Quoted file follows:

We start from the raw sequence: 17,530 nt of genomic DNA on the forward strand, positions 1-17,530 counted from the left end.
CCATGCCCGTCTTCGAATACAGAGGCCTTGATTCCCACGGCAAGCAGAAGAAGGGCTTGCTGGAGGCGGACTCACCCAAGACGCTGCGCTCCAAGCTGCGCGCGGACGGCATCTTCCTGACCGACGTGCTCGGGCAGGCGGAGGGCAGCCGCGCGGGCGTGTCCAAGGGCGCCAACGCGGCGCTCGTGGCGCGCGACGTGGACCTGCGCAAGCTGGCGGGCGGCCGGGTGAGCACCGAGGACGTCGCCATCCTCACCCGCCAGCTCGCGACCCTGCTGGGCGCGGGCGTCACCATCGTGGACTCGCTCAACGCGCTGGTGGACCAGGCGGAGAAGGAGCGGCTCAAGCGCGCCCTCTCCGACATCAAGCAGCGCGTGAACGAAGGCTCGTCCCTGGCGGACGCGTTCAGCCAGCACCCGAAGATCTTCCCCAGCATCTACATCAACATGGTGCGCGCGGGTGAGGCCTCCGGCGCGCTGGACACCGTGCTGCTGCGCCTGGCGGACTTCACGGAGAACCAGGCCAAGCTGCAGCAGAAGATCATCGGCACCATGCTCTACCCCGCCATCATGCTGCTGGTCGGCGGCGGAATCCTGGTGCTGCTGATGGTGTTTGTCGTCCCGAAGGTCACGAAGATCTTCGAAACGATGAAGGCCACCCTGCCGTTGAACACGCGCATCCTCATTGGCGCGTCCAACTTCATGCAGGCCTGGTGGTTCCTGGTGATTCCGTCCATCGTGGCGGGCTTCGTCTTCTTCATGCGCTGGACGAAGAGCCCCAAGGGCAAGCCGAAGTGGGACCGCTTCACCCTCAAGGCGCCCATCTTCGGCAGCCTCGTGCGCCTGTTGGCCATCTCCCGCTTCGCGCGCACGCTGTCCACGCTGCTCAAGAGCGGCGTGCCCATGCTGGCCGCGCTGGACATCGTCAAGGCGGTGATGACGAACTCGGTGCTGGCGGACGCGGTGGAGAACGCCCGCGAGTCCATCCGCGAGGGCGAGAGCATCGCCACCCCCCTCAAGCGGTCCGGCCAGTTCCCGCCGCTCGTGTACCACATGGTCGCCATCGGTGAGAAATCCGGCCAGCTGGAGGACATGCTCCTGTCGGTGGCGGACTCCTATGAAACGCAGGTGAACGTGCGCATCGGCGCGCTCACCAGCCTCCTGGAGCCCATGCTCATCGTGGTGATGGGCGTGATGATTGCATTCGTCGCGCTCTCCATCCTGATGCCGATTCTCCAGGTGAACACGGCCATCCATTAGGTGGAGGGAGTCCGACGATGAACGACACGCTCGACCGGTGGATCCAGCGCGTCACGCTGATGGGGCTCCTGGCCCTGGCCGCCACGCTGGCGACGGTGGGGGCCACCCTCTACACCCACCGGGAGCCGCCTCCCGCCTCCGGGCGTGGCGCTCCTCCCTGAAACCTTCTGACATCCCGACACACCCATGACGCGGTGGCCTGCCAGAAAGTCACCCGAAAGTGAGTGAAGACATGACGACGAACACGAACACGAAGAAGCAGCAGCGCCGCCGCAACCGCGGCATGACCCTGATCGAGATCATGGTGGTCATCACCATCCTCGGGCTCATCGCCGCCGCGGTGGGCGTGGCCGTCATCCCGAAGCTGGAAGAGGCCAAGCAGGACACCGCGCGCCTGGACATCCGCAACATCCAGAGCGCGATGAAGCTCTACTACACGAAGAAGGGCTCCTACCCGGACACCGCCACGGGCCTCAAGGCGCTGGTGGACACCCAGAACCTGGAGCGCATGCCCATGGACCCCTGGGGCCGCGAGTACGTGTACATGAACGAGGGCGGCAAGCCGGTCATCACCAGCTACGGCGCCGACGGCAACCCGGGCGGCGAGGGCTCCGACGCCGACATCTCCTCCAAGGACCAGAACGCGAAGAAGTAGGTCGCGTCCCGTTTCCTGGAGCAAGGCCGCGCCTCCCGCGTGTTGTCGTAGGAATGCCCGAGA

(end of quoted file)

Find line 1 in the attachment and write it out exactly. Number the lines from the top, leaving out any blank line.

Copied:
We start from the raw sequence: 17,530 nt of genomic DNA on the forward strand, positions 1-17,530 counted from the left end.